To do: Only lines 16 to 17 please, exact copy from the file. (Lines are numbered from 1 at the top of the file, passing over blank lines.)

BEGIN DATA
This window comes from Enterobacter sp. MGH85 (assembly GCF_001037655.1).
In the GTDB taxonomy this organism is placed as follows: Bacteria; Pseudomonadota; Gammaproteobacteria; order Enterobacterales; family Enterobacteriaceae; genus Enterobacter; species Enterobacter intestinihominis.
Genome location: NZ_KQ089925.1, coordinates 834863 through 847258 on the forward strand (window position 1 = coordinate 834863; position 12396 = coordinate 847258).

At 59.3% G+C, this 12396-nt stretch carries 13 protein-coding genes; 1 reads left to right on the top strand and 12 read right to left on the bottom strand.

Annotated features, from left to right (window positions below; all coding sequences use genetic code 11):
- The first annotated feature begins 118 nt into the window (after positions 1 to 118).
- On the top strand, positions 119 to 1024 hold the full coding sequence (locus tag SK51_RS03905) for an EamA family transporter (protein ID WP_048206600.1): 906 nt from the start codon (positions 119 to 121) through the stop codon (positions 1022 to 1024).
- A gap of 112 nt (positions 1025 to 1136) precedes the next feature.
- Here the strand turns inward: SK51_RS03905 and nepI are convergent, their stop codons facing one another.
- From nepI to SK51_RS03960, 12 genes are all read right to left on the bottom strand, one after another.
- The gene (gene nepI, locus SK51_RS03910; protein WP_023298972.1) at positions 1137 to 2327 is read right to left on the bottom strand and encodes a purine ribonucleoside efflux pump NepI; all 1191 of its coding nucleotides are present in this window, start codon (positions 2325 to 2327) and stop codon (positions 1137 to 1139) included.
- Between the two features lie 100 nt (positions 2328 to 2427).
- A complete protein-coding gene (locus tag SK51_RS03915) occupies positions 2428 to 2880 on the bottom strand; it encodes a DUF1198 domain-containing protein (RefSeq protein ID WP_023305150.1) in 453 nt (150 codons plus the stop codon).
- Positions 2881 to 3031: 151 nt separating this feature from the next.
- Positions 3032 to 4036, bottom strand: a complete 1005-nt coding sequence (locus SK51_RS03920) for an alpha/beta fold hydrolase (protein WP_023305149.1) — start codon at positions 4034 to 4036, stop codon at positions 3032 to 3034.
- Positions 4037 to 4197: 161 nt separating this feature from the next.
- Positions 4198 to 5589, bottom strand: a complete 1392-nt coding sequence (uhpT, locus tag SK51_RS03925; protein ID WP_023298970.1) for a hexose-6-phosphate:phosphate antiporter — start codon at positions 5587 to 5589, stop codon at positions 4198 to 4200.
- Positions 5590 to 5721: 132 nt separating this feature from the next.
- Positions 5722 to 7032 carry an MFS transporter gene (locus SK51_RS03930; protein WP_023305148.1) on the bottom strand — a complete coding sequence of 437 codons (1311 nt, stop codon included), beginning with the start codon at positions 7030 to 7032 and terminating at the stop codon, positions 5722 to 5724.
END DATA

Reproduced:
- Positions 4037 to 4197: 161 nt separating this feature from the next.
- Positions 4198 to 5589, bottom strand: a complete 1392-nt coding sequence (uhpT, locus tag SK51_RS03925; protein ID WP_023298970.1) for a hexose-6-phosphate:phosphate antiporter — start codon at positions 5587 to 5589, stop codon at positions 4198 to 4200.